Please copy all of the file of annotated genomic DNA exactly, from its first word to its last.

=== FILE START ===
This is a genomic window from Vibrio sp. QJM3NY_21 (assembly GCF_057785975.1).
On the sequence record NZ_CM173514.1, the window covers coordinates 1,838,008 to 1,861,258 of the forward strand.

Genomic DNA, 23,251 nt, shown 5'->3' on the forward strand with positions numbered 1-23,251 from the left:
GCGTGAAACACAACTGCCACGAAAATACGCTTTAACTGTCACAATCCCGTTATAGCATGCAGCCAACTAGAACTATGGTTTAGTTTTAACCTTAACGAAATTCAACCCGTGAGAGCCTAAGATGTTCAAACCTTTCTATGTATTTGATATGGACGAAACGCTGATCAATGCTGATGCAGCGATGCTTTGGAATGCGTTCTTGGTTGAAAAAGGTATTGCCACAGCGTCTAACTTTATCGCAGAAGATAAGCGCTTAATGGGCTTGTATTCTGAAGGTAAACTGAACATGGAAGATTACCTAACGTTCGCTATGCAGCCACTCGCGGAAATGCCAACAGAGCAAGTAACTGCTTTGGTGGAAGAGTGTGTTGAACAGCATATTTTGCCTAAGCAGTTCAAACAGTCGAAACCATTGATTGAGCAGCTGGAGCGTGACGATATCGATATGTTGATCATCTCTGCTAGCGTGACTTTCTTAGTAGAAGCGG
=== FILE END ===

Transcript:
This is a genomic window from Vibrio sp. QJM3NY_21 (assembly GCF_057785975.1).
On the sequence record NZ_CM173514.1, the window covers coordinates 1,838,008 to 1,861,258 of the forward strand.

Genomic DNA, 23,251 nt, shown 5'->3' on the forward strand with positions numbered 1-23,251 from the left:
GCGTGAAACACAACTGCCACGAAAATACGCTTTAACTGTCACAATCCCGTTATAGCATGCAGCCAACTAGAACTATGGTTTAGTTTTAACCTTAACGAAATTCAACCCGTGAGAGCCTAAGATGTTCAAACCTTTCTATGTATTTGATATGGACGAAACGCTGATCAATGCTGATGCAGCGATGCTTTGGAATGCGTTCTTGGTTGAAAAAGGTATTGCCACAGCGTCTAACTTTATCGCAGAAGATAAGCGCTTAATGGGCTTGTATTCTGAAGGTAAACTGAACATGGAAGATTACCTAACGTTCGCTATGCAGCCACTCGCGGAAATGCCAACAGAGCAAGTAACTGCTTTGGTGGAAGAGTGTGTTGAACAGCATATTTTGCCTAAGCAGTTCAAACAGTCGAAACCATTGATTGAGCAGCTGGAGCGTGACGATATCGATATGTTGATCATCTCTGCTAGCGTGACTTTCTTAGTAGAAGCGG